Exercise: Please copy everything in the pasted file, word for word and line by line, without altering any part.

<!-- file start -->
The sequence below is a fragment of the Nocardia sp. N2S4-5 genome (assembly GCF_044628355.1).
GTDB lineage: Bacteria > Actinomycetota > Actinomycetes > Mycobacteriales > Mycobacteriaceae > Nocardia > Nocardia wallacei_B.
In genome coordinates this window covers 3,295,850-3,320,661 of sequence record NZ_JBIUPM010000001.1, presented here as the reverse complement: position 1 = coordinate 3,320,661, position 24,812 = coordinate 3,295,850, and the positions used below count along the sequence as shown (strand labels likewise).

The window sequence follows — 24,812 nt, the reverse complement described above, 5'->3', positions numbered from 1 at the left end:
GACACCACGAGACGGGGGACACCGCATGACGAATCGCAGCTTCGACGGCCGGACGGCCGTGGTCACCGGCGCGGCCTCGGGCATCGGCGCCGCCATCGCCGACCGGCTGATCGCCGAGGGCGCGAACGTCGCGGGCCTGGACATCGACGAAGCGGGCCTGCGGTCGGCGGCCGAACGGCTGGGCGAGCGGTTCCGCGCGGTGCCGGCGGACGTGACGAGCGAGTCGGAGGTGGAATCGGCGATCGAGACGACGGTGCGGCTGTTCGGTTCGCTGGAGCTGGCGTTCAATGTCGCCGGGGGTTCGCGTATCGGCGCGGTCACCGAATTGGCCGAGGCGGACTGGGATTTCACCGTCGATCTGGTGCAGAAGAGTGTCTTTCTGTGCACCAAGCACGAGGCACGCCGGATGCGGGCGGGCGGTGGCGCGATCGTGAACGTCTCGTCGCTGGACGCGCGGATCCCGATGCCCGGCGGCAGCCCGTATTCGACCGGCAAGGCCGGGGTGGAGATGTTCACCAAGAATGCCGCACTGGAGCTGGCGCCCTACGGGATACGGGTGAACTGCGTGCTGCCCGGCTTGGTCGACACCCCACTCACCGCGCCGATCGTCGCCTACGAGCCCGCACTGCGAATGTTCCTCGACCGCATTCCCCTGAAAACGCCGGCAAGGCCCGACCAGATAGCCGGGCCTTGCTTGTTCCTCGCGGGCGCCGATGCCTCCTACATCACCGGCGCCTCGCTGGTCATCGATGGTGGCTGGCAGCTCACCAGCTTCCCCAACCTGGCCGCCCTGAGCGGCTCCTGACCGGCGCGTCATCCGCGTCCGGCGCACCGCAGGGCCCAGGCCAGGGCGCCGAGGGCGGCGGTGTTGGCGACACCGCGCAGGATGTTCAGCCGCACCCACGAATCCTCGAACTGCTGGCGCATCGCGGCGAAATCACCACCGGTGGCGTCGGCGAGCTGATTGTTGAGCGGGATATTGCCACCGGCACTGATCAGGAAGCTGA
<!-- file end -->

The sequence below is a fragment of the Nocardia sp. N2S4-5 genome (assembly GCF_044628355.1).
GTDB lineage: Bacteria > Actinomycetota > Actinomycetes > Mycobacteriales > Mycobacteriaceae > Nocardia > Nocardia wallacei_B.
In genome coordinates this window covers 3,295,850-3,320,661 of sequence record NZ_JBIUPM010000001.1, presented here as the reverse complement: position 1 = coordinate 3,320,661, position 24,812 = coordinate 3,295,850, and the positions used below count along the sequence as shown (strand labels likewise).

The window sequence follows — 24,812 nt, the reverse complement described above, 5'->3', positions numbered from 1 at the left end:
GACACCACGAGACGGGGGACACCGCATGACGAATCGCAGCTTCGACGGCCGGACGGCCGTGGTCACCGGCGCGGCCTCGGGCATCGGCGCCGCCATCGCCGACCGGCTGATCGCCGAGGGCGCGAACGTCGCGGGCCTGGACATCGACGAAGCGGGCCTGCGGTCGGCGGCCGAACGGCTGGGCGAGCGGTTCCGCGCGGTGCCGGCGGACGTGACGAGCGAGTCGGAGGTGGAATCGGCGATCGAGACGACGGTGCGGCTGTTCGGTTCGCTGGAGCTGGCGTTCAATGTCGCCGGGGGTTCGCGTATCGGCGCGGTCACCGAATTGGCCGAGGCGGACTGGGATTTCACCGTCGATCTGGTGCAGAAGAGTGTCTTTCTGTGCACCAAGCACGAGGCACGCCGGATGCGGGCGGGCGGTGGCGCGATCGTGAACGTCTCGTCGCTGGACGCGCGGATCCCGATGCCCGGCGGCAGCCCGTATTCGACCGGCAAGGCCGGGGTGGAGATGTTCACCAAGAATGCCGCACTGGAGCTGGCGCCCTACGGGATACGGGTGAACTGCGTGCTGCCCGGCTTGGTCGACACCCCACTCACCGCGCCGATCGTCGCCTACGAGCCCGCACTGCGAATGTTCCTCGACCGCATTCCCCTGAAAACGCCGGCAAGGCCCGACCAGATAGCCGGGCCTTGCTTGTTCCTCGCGGGCGCCGATGCCTCCTACATCACCGGCGCCTCGCTGGTCATCGATGGTGGCTGGCAGCTCACCAGCTTCCCCAACCTGGCCGCCCTGAGCGGCTCCTGACCGGCGCGTCATCCGCGTCCGGCGCACCGCAGGGCCCAGGCCAGGGCGCCGAGGGCGGCGGTGTTGGCGACACCGCGCAGGATGTTCAGCCGCACCCACGAATCCTCGAACTGCTGGCGCATCGCGGCGAAATCACCACCGGTGGCGTCGGCGAGCTGATTGTTGAGCGGGATATTGCCACCGGCACTGATCAGGAAGCTGA